Questioning the Legality and Effectiveness of Economic Sanctions in International LawCenk Keskin
The international community is organized horizontally. There is no hierarchically superior institution in the relations prescribed among equals, and rules are formed in the direction of common interests; thus, the legal order pertaining to the international community differs from classical municipal legal orders. Effective compliance with rules is ensured in proportion to the parallels of mutual interests in the international order. An increase has been observed in cooperation particularly with the increase of interdependencies due to globalization. Violating the rules of international law creates a responsibility for that state. Individual and collective means of enforcing a state to comply with international rules are observed to exist. However, despite any warning to comply with international law, some actors in this community continue to be in violation and insist on exhibiting illegal behaviors. Economic sanctions and countermeasures applied on the basis of erga omnes obligations do not yet grant the same rights as an injured state to third-party states that have not been directly harmed by an unlawful act. However, developments in the Russia-Ukraine war have brought forth a new perspective to international law. Economic sanctions have become increasingly popular as a form of sanction and within themselves also possess a rich variety. Some of these diverse sanctions are not as effective as was assumed and also lack legal support. Some economic sanctions with a long prior history have been observed to result in harsher outcomes than the use of force based on their effects and to also affect a largely innocent population instead of the perpetrators of the violations. The legal regime of effective economic sanctions that directly aim for results is currently taking shape against the perpetrators of unlawful behavior.
Uluslararası Hukukta Ekonomik Yaptırımların Hukuka Uygunluğu ve Etkinliği SorunuCenk Keskin
Bilindiği üzere uluslararası toplum yatay olarak organize olmuştur. Eşitler arasında düzenlenen ilişkilerde hiyerarşik bakımdan üstün bir kurum olmaması, kuralların ortak menfaatler doğrultusunda şekilleniyor olması bu hukuk düzenini klasik ulusal hukuk düzenlerinden ayırmaktadır. Bu durumun bir sonucu olarak uluslararası düzende karşılıklı menfaatlerin paralelliği oranında kurallara riayet etkin olarak sağlanmaktadır. Özellikle küreselleşmenin getirisi olarak karşılıklı bağımlılıkların artmasıyla iş birlikteliklerinde de bir yoğunlaşma gözlenmektedir. Milletlerarası hukuk kuralların ihlali ise söz konusu devletin sorumluluğunu doğurmaktadır. Uyarılara rağmen ihlale devam eden, aykırı tutumunda ısrar eden devleti uluslararası hukuka uymaya zorlayan ferdi ya da kolektif yollar bulunmaktadır. Erga omnes yükümlükler temel alınarak uygulanan ekonomik yaptırımlar ve karşı önlemler, hukuka aykırı fiilden doğrudan zarar görmeyen üçüncü taraf devletlere, zarar gören devletle aynı hakları henüz tanımamaktadır. Ancak Ukrayna-Rusya savaşında yaşanan gelişmeler uluslararası hukuka özellikle ekonomik yaptırımlar bakımından yeni bir perspektif getirmektedir. Farklı yaptırımlar arasında gittikçe daha fazla rağbet gören ekonomik yaptırımlar kendi içinde zengin bir çeşitliliğe sahiptir. Bu çeşitlilik içinde bazı yaptırımlar zannedildiği kadar etkin olmadıkları gibi hukuki destekten de yoksundur. Geçmişi çok eskilere dayanan bazı ekonomik yaptırımların ise etkileri bakımından kuvvet kullanılmasından daha da vahim sonuçlar doğurduğu, doğrudan sorumluları değil suçsuz geniş halk kitlelerini etkilediği tespit edilmektedir. Dolaylı yoldan sonuç hedeflemektense, doğrudan hukuka aykırı davranışın faillerine yönelik etkin ekonomik yaptırımlar ve bunların hukuki rejimi günümüz gelişmeleriyle yeniden şekillenmektedir.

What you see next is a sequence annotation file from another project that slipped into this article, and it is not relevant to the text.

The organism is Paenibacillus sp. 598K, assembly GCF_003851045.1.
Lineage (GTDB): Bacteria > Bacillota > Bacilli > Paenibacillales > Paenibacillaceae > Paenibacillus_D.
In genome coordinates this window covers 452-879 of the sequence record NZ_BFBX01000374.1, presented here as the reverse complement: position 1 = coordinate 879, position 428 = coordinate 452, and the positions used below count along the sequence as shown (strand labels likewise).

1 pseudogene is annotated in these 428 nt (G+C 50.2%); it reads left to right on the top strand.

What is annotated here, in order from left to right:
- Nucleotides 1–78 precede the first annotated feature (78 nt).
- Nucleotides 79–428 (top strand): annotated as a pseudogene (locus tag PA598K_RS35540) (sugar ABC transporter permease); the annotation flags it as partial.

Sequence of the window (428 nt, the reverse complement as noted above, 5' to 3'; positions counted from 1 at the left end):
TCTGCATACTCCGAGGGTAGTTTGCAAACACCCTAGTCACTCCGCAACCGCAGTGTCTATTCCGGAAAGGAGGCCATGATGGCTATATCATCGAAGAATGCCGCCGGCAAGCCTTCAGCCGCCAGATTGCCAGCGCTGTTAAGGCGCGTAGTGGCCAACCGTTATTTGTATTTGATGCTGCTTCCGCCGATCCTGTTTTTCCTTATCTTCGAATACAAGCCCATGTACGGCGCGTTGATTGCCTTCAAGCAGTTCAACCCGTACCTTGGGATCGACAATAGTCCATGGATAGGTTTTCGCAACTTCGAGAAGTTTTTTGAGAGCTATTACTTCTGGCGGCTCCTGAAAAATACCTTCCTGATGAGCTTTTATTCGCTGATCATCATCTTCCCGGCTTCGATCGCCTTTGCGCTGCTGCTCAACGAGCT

Despite its shortcomings, the United Nations (UN) constitutes the most important platform for the current functioning of international law. The efforts made to maintain peace internationally and to ensure common security are reflected in the preamble of the UN Charter. As one of the most important elements in maintaining international peace, when the system envisaged for preventing the use of force fails to be implemented as intended, the UN will then try to fulfill the same task under very different conditions. As a result of globalization, the intertwined economic relations and financial mechanism that keeps the wheels of trade turning can sometimes turn into a very dangerous weapon and drag nations into warlike conditions. The international legal norms that constitute the source of economic sanctions should be such that it is prevented from doing more harm than good.
While economic sanctions have been a highly preferred tool in international relations in recent years, they have become a point of heated discussion. Many states, especially Western ones, not only implement UN Security Council resolutions but also use unilateral sanction regimes to protect their national interests and at times international social order. In addition to states, which are the main subject of international law, regional and multilateral international organizations are also observed to attempt to achieve similar outcomes through economic sanctions. Economic sanctions are conceptually based on the UN collective system or the countermeasures under the law of international responsibility and have diverse applications these days.